19. So too the Body and Blood of Christ, considered outwardly, are creatures subject to change and corruption. But if you weigh the power of the mystery, they are life, giving immortality to such as partake thereof. They are then not the same, as they are seen, and as they are believed; according to that they are seen, they feed a corruptible body, themselves corruptible; according to that they are believed, they feed our souls, which shall live for ever, themselves immortal.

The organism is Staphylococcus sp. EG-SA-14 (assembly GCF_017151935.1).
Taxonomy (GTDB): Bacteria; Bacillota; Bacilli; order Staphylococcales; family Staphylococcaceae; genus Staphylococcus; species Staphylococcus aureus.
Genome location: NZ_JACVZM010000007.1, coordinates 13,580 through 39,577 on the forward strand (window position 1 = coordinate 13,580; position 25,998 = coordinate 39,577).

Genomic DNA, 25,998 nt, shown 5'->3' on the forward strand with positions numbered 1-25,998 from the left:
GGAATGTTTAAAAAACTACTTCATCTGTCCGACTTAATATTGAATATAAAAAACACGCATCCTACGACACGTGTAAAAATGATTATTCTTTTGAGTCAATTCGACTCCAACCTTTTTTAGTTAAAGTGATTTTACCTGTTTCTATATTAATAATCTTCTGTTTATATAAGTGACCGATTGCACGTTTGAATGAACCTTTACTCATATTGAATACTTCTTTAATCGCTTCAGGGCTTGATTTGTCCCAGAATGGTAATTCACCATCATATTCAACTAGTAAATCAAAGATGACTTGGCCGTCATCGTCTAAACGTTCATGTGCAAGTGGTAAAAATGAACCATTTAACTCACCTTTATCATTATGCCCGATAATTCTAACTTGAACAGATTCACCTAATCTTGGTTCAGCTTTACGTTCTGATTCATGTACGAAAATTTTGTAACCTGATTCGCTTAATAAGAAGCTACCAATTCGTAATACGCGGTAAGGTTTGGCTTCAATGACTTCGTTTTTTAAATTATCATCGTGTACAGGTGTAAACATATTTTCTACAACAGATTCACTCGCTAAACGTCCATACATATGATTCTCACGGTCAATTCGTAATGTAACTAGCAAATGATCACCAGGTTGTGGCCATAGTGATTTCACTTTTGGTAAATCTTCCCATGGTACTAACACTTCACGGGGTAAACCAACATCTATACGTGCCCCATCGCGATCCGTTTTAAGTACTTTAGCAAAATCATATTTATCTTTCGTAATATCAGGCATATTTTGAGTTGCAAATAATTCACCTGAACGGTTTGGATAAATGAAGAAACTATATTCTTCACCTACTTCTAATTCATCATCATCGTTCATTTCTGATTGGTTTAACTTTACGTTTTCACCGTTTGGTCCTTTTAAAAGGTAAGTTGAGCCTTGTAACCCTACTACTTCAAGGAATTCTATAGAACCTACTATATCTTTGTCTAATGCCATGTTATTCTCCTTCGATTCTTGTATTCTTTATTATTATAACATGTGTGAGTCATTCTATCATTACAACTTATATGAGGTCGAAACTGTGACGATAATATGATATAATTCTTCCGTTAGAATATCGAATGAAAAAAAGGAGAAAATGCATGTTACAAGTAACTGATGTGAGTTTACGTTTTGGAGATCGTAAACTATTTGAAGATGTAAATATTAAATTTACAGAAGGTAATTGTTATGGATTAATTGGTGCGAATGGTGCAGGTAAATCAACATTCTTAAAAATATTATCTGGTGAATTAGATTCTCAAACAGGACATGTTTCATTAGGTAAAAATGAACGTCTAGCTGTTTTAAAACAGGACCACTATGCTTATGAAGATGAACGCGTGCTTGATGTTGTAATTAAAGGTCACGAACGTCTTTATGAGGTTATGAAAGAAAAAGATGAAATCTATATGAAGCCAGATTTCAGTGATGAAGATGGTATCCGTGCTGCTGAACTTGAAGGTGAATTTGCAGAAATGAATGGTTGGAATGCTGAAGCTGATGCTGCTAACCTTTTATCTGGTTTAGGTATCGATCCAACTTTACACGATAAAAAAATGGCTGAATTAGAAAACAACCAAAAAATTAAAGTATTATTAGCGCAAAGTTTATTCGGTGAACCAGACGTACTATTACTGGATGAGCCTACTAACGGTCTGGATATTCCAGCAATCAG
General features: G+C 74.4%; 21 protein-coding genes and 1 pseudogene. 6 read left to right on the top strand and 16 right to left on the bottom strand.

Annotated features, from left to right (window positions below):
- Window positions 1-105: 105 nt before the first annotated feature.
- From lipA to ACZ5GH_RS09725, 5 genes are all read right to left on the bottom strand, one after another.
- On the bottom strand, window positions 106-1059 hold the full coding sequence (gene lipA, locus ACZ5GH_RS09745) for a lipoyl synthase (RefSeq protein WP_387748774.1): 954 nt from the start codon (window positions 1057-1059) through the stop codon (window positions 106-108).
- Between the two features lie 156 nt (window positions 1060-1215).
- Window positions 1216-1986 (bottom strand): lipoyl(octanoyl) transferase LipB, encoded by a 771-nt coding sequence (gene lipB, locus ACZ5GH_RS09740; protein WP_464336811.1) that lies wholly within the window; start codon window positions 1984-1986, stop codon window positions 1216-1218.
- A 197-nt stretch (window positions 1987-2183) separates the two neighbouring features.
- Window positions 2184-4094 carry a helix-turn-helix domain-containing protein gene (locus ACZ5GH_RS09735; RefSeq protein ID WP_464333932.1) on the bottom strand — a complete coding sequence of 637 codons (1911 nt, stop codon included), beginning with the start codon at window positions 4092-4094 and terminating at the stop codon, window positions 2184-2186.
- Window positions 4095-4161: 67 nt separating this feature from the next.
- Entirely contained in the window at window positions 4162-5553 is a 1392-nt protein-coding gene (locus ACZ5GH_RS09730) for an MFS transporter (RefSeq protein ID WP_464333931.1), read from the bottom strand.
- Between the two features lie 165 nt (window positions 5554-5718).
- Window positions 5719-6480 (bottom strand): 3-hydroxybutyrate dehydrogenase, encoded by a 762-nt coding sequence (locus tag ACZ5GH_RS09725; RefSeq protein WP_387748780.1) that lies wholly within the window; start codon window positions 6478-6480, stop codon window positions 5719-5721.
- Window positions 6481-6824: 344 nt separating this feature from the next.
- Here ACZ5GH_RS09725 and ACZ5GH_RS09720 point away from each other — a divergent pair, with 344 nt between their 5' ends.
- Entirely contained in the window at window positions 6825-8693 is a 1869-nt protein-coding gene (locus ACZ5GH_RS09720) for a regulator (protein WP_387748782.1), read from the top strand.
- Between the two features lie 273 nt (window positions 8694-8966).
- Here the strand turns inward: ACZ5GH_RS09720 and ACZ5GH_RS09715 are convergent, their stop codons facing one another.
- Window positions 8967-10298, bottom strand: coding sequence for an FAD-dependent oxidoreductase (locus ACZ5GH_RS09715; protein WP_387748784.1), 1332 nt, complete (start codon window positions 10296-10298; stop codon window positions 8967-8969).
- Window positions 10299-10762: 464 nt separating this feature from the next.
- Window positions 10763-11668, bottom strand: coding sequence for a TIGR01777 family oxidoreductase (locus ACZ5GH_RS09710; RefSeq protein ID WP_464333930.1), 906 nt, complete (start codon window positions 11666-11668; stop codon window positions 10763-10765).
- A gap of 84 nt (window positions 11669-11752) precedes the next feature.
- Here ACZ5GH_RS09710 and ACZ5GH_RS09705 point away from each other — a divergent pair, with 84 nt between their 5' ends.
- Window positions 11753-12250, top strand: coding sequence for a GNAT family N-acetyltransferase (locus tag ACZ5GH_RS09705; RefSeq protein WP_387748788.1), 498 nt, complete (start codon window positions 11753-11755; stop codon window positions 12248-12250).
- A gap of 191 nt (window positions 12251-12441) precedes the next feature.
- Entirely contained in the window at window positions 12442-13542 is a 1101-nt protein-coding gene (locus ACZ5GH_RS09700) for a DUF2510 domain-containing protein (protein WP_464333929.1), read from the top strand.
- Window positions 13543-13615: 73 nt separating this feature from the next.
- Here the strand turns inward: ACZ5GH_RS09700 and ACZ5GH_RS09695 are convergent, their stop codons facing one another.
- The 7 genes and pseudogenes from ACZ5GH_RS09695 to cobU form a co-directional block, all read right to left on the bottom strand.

20. The Apostle too, writing to the Corinthians, saith, (1 Corinthians 10:1-4) “Know ye not, that all our Fathers were under the cloud, and all passed through the sea, and were all baptized unto Moses in the cloud and in the in the sea; and did all eat the same spiritual meat, and did all drink the same spiritual drink, for they drank of that spiritual Rock that followed them, and that Rock was Christ” We observe that the sea and the cloud bore the likeness of Baptism, and that the Fathers of the Old Testament were baptized in them, that is, in the cloud, and in the sea. Could then the sea, in respect of what it was to outward sight, an element, have the power of Baptism? Or could the cloud in respect of what it was to outward sights a condensation of thick air, have power to sanctify the people? Yet we dare not say that the Apostle, who spake in Christ did not with truth affirm that our Fathers were baptized in the cloud and in the sea.